The Five Stages

The stages of grieving are:

Denial – Check!  Definitely was there in the beginning.  I think I still have moments of denial, but I think I’ve moved past that one for the most part.

Anger – OOOOOO YES! Check and check!  I still visit this stage sometimes.  I try really hard, through prayer, to not settle here again.  But I definitely visit it.

Bargaining – I don’t know if I ever did this one.

Depression – I am nostril deep in this one right now!  Which I guess can be a good thing since it is the second to last stage, but this one is a doozie!  According to wikipedia: “It is not recommended to attempt to cheer up an individual who is in this stage. It is an important time for grieving that must be processed.”  That’s comforting! {Insert sarcasm here!}

Acceptance – NOT there yet!

I am so thankful for Cindy Beall.  I have emailed her a couple times and she was gracious enough to answer me back.  She has walked this road, unfortunately, and now has a wonderful marriage.  It was a hard road, but they walked it and have achieved restoration.  I want that.  But often I wonder if that will be our outcome.

Cindy told me the only way to get over this is to go THROUGH it.  She said I need to cry.  I need to grieve the losses.

That is so frightening though.  I think I have been avoiding that.  I think I’ve been trying to believe that if I pray enough then I can get thorough this without having to feel all that pain.

In the moments, the SPLIT seconds that I allow myself to think about what has actually happened, I mean really think about it…I can’t describe the pain, the terror I feel.  It’s so overwhelming.  I’m afraid if I start crying I will never stop.  I’m afraid I will never come out of it.

It’s so scary to allow myself to grieve.  But I know I have to.  I know God won’t leave me.  But it just hurts. so. bad.


3 thoughts on “The Five Stages

  1. I was thinking of that other post when I read this. You know you have to feel it to heal it, but it’s so terrifying.

    Have you tried to play the “what’s the worst that can happen” card? What if you did feel it, did have the loss, what if it didn’t all work out in the end? I say that not to terrify you *at all*. I would hate to see that happen to you. But the worst that can happen is that God will STILL BE WITH YOU to walk through it.

    It sounds like the worst will not happen. I happen to think the RESTORATION you long for is your end result. But I am rooting for you on your journey. Take as long as it has to take, because you already know the victory is your strengthened relationship with your Creator.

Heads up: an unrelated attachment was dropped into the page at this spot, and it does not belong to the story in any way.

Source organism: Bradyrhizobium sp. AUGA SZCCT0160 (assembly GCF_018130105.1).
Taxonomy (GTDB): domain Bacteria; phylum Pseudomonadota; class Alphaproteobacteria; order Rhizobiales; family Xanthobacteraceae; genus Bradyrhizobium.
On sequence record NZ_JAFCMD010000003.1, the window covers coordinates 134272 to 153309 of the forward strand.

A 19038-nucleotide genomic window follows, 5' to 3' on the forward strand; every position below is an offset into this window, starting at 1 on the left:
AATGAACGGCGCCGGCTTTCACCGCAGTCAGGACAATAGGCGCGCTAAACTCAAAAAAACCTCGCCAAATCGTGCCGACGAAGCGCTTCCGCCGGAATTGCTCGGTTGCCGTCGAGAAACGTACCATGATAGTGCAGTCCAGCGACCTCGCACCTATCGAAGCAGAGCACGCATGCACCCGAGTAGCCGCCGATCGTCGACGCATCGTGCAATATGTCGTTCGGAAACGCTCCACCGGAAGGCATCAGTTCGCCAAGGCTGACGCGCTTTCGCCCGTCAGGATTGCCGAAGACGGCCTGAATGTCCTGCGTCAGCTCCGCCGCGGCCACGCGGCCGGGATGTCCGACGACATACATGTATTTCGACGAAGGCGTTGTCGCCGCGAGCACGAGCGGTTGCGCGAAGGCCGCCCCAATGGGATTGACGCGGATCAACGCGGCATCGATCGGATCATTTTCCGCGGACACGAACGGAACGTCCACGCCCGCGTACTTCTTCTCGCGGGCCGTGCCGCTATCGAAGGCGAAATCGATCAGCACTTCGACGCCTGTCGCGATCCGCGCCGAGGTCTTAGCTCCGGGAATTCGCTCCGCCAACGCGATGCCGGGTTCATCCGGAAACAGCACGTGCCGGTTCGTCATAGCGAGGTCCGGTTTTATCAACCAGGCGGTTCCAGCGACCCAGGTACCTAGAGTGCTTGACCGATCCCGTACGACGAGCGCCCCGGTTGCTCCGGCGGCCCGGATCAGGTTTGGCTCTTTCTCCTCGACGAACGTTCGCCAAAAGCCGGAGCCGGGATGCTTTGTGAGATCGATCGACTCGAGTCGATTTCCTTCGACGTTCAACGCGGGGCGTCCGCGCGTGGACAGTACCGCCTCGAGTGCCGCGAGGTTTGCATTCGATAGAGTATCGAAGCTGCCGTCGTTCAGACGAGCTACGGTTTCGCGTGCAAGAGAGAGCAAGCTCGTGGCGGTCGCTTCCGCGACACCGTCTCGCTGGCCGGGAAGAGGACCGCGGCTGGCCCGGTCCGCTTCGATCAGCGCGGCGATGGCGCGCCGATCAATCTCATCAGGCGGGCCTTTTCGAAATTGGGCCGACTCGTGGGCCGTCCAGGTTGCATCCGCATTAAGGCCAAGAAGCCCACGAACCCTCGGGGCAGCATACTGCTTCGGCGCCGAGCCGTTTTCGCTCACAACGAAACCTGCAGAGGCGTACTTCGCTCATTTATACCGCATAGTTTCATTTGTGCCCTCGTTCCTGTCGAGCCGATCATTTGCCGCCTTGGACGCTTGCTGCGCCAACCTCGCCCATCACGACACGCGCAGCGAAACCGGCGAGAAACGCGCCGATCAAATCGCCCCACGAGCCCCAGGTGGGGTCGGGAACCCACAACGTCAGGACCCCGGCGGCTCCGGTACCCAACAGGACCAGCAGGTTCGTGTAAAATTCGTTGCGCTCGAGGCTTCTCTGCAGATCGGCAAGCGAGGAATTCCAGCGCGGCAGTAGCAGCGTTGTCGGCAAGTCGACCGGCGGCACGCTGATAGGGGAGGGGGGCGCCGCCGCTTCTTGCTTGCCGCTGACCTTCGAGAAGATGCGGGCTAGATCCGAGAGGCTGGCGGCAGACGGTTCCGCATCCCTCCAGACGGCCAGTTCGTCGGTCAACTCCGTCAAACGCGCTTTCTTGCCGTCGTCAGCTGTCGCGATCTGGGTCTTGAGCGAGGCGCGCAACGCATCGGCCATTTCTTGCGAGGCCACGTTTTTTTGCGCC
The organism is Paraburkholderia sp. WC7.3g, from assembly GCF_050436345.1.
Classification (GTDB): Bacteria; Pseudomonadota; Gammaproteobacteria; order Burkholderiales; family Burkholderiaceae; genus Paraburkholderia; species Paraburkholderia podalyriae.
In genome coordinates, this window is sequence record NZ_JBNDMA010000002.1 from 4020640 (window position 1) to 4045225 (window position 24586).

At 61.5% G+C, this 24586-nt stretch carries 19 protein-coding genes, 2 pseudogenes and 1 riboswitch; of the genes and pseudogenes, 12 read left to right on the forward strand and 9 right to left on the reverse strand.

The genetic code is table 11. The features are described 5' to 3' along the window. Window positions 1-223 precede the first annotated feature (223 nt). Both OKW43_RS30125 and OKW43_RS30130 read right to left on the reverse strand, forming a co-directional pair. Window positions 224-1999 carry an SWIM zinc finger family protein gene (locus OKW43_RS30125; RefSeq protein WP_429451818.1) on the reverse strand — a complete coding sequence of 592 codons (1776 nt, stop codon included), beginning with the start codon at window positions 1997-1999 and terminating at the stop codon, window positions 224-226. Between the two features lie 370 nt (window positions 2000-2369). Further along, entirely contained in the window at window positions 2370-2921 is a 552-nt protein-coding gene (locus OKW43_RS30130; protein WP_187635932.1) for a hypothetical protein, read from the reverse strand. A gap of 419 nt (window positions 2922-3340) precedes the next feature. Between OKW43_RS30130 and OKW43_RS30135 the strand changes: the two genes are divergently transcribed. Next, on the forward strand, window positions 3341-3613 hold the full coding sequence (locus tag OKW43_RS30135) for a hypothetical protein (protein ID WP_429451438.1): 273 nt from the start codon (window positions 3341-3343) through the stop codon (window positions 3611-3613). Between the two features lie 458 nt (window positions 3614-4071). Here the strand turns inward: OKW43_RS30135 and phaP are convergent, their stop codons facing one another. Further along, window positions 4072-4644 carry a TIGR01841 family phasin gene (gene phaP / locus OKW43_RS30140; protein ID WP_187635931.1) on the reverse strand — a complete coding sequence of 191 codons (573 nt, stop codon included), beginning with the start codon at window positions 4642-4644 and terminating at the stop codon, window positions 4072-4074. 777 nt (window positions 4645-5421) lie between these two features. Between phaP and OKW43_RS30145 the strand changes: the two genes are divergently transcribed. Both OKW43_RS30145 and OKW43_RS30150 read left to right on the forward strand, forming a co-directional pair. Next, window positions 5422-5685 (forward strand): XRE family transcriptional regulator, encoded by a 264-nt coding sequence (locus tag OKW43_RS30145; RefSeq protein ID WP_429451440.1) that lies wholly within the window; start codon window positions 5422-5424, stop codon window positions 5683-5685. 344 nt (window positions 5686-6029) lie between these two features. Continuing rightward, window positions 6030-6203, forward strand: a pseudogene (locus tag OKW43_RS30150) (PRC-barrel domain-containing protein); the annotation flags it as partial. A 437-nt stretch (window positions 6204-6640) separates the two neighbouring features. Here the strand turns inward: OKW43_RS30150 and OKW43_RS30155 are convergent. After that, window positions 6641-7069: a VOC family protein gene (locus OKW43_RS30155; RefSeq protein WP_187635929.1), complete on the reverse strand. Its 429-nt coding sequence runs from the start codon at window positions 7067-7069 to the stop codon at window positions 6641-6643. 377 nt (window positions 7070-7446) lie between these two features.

I’ve been blogging about marriage all this week… in the next week or so I’m going to share about my journey through depression. You ARE NOT ALONE in your journey.

    Love you so much.


  2. It is okay to feel it. The feelings will not kill you, will not destroy you, will not steal your progress. They will not steal your marriage. In fact, I think it’s just the opposite – stuffing the feelings, although it seems safer – WILL kill you, destroy you, and will steal your progress.

    Of course, there are healthy and unhealthy ways to go to those places in your mind. If you go there in a obsessive way (as is my tendency), then it’s not time to go there yet. But if you’re staying out of that territory because you’re afraid, you may just need to do it. Sit down with a cup of tea and a journal or a friend and just *go there.* Let your mind wander through the things it needs to wander through.

    When I miscarried I lived through one of my worst nightmares. Before I miscarried I truly believed that if something awful happened I would die or need to be placed in an in-patient mental health treatment facility. So far, neither of those things have happened. I don’t say this because I think miscarriage and recovery from affairs are the same. The similarity I see is that they’re nightmares of the worst degree, but sometimes the fear of living the nightmare is worse than the actual process of living the nightmare. I’m not saying either are pleasant, but I don’t think you can ever actually wake up until you take care of the mental churning.

    I’m with you on the “depressed” stuff. SO with you. I don’t know if you do (or are open to) any sort of medication. I would give it consideration if it’s something you haven’t considered up to this point. It doesn’t make me feel like a zombie and doesn’t take away my sadness or pain. Heck – even on Prozac I still qualify as depressed. I find it just takes the edge off the lows and makes me feel more confident in my ability to move forward. It’s like I can deal with little pieces of my grief at a time rather than trying to deal with the whole conglomeration of it at once. Just wanted to throw that out there as an option – you’ve probably already thought about it but in case you hadn’t I thought I’d say it.

  3. Pingback: Progressing « this and that and then some

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